Except 16:10 is going in the wrong direction if we want to keep a native wider aspect ratio.


2K, 4K, 8K have ARs that are roughly 1.9:1. HDTV/UHD is 16:9 or 1.78:1. The bastardized computer 16:10 ratio is 1.6:1.
 

·
Registered
Joined
·
783 Posts

Quote:
Originally Posted by PlayNice  /t/1451171/why-ultrahd-is-not-4k#post_22817015


A few sets today mostly monitors vs TV's use the 16:10 ratio i think it will be the same with 4K only a few will adopt this and go 16:10 either way it’s not that noticeable and shouldn’t be an issue when buying a new set.
Quote:
Originally Posted by Toknowshita  /t/1451171/why-ultrahd-is-not-4k#post_22817178


Except 16:10 is going in the wrong direction if we want to keep a native wider aspect ratio.


2K, 4K, 8K have ARs that are roughly 1.9:1. HDTV/UHD is 16:9 or 1.78:1. The bastardized computer 16:10 ratio is 1.6:1.

Ok I see what you are getting at but I don’t think you see what I am getting at… I am saying the aspect ratio and resolution is so minuscule it won’t matter.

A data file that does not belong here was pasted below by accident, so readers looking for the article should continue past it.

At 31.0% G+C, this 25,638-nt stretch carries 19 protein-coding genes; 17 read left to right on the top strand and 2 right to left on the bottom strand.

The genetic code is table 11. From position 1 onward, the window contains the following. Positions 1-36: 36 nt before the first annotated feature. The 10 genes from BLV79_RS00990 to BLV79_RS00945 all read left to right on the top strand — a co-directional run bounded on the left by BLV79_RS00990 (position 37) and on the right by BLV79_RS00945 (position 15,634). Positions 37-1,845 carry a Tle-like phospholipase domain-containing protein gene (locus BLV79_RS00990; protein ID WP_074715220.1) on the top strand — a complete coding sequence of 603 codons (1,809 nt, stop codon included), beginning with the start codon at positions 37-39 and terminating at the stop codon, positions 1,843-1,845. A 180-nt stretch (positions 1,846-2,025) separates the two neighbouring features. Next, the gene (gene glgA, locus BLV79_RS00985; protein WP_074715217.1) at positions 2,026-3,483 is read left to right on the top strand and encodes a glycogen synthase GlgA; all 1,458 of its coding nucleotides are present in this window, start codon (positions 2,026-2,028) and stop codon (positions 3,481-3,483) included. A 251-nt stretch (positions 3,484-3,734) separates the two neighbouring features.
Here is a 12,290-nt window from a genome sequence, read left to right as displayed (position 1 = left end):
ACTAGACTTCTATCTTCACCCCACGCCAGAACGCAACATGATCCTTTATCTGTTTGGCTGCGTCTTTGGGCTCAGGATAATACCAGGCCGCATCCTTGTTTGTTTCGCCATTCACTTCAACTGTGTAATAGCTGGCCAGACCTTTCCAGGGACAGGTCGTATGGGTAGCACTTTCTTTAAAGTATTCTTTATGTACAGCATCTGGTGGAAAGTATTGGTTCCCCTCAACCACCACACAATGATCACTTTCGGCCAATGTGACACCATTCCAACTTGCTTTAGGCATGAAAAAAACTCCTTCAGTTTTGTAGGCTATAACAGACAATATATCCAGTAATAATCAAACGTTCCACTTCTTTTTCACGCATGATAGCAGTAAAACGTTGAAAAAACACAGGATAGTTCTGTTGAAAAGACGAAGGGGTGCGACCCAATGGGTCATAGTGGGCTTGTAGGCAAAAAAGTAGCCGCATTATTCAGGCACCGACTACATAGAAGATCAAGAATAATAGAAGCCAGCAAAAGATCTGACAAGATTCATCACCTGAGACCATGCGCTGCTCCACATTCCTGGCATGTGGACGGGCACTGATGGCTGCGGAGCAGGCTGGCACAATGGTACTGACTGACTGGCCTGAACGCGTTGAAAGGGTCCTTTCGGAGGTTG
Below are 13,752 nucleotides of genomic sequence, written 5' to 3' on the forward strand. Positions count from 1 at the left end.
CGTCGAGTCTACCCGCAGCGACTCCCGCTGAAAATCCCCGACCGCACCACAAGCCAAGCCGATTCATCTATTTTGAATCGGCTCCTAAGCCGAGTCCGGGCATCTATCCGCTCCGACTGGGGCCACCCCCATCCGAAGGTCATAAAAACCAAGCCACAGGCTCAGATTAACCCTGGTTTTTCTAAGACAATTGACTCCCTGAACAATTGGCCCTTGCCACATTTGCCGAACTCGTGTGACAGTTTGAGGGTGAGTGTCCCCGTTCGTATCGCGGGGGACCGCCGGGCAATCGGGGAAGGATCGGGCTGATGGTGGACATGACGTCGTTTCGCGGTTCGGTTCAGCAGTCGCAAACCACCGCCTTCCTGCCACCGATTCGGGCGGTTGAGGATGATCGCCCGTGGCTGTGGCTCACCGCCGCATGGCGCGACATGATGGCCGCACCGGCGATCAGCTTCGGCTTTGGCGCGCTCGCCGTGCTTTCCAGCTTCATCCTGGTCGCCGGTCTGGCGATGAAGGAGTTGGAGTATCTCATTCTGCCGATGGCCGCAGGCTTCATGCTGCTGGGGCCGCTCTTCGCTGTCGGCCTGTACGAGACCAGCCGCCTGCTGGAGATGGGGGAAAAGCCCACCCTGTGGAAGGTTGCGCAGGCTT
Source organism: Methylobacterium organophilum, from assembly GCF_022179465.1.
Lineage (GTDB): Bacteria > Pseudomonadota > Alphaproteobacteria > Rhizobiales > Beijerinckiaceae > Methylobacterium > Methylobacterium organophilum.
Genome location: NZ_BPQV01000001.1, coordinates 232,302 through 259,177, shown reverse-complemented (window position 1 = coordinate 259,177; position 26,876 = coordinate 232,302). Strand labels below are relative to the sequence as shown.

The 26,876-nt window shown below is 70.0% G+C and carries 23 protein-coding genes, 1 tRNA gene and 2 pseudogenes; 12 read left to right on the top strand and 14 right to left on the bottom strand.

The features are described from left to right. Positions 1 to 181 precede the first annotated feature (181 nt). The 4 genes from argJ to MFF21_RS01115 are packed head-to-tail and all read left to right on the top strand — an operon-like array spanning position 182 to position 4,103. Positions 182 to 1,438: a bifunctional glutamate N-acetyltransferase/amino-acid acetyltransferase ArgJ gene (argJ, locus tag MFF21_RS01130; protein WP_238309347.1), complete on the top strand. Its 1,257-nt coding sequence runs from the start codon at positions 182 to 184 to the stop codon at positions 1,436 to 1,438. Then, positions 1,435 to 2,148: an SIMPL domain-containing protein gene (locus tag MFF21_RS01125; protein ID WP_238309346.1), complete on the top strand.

4096x2160 is 16:8.4375 and 3840x2160 is 16:9 when you have a TV set or Projector up on the wall no one is going to notice the half of a decimal missing or gained. We will be in awe of the outstanding clarity though.
 

·
Registered
Joined
·
6,463 Posts

Quote:
Originally Posted by Toknowshita  /t/1451171/why-ultrahd-is-not-4k#post_22816160


The reason for the resolution(pixel count) difference is due to the aspect ratio. 2K, 4K and 8K are more closely based to aspect ratio of 35mm film so they can caputue all the information contained in a frame. The aspect ratio of 35mm is close to the standard flat aspect ratio of 1.85:1. The aspect ratio of HDTVs is slightly less at 1.78:1 or more commonly referred to 16:9. So that is the main difference. The CE industry had no intention of slight change of aspect ratio for consumer 4K, UHD, QuadHD or whatever they end up calling it.